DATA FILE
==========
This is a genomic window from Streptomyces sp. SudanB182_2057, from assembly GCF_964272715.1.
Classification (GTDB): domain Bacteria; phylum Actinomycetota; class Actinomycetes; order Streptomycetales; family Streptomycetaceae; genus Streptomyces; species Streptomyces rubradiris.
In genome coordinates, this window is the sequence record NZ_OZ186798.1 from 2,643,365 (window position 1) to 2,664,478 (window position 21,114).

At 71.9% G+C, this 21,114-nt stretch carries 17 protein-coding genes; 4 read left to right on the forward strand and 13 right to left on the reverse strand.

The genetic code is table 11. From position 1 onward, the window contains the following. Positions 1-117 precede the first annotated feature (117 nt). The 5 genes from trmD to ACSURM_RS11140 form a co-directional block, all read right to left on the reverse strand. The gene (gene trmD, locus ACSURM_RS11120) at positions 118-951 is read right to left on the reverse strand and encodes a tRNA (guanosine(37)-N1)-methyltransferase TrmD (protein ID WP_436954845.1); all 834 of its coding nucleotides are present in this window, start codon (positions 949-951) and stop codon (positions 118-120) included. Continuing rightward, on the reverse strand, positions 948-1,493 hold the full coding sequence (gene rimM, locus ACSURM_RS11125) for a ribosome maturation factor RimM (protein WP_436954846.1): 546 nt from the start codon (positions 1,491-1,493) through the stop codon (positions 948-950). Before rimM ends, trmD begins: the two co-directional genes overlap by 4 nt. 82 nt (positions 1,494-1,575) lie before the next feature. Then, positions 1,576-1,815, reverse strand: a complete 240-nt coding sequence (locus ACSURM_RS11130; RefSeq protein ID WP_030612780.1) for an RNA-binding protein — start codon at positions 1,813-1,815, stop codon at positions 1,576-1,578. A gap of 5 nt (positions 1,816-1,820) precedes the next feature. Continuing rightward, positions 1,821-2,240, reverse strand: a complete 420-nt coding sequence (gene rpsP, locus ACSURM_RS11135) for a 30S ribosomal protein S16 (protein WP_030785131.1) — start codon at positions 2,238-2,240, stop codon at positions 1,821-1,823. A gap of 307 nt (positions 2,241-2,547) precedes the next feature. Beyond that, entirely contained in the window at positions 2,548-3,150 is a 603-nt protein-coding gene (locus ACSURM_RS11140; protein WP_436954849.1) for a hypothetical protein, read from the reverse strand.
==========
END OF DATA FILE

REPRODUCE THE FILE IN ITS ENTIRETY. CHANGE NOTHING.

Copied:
This is a genomic window from Streptomyces sp. SudanB182_2057, from assembly GCF_964272715.1.
Classification (GTDB): domain Bacteria; phylum Actinomycetota; class Actinomycetes; order Streptomycetales; family Streptomycetaceae; genus Streptomyces; species Streptomyces rubradiris.
In genome coordinates, this window is the sequence record NZ_OZ186798.1 from 2,643,365 (window position 1) to 2,664,478 (window position 21,114).

At 71.9% G+C, this 21,114-nt stretch carries 17 protein-coding genes; 4 read left to right on the forward strand and 13 right to left on the reverse strand.

The genetic code is table 11. From position 1 onward, the window contains the following. Positions 1-117 precede the first annotated feature (117 nt). The 5 genes from trmD to ACSURM_RS11140 form a co-directional block, all read right to left on the reverse strand. The gene (gene trmD, locus ACSURM_RS11120) at positions 118-951 is read right to left on the reverse strand and encodes a tRNA (guanosine(37)-N1)-methyltransferase TrmD (protein ID WP_436954845.1); all 834 of its coding nucleotides are present in this window, start codon (positions 949-951) and stop codon (positions 118-120) included. Continuing rightward, on the reverse strand, positions 948-1,493 hold the full coding sequence (gene rimM, locus ACSURM_RS11125) for a ribosome maturation factor RimM (protein WP_436954846.1): 546 nt from the start codon (positions 1,491-1,493) through the stop codon (positions 948-950). Before rimM ends, trmD begins: the two co-directional genes overlap by 4 nt. 82 nt (positions 1,494-1,575) lie before the next feature. Then, positions 1,576-1,815, reverse strand: a complete 240-nt coding sequence (locus ACSURM_RS11130; RefSeq protein ID WP_030612780.1) for an RNA-binding protein — start codon at positions 1,813-1,815, stop codon at positions 1,576-1,578. A gap of 5 nt (positions 1,816-1,820) precedes the next feature. Continuing rightward, positions 1,821-2,240, reverse strand: a complete 420-nt coding sequence (gene rpsP, locus ACSURM_RS11135) for a 30S ribosomal protein S16 (protein WP_030785131.1) — start codon at positions 2,238-2,240, stop codon at positions 1,821-1,823. A gap of 307 nt (positions 2,241-2,547) precedes the next feature. Beyond that, entirely contained in the window at positions 2,548-3,150 is a 603-nt protein-coding gene (locus ACSURM_RS11140; protein WP_436954849.1) for a hypothetical protein, read from the reverse strand.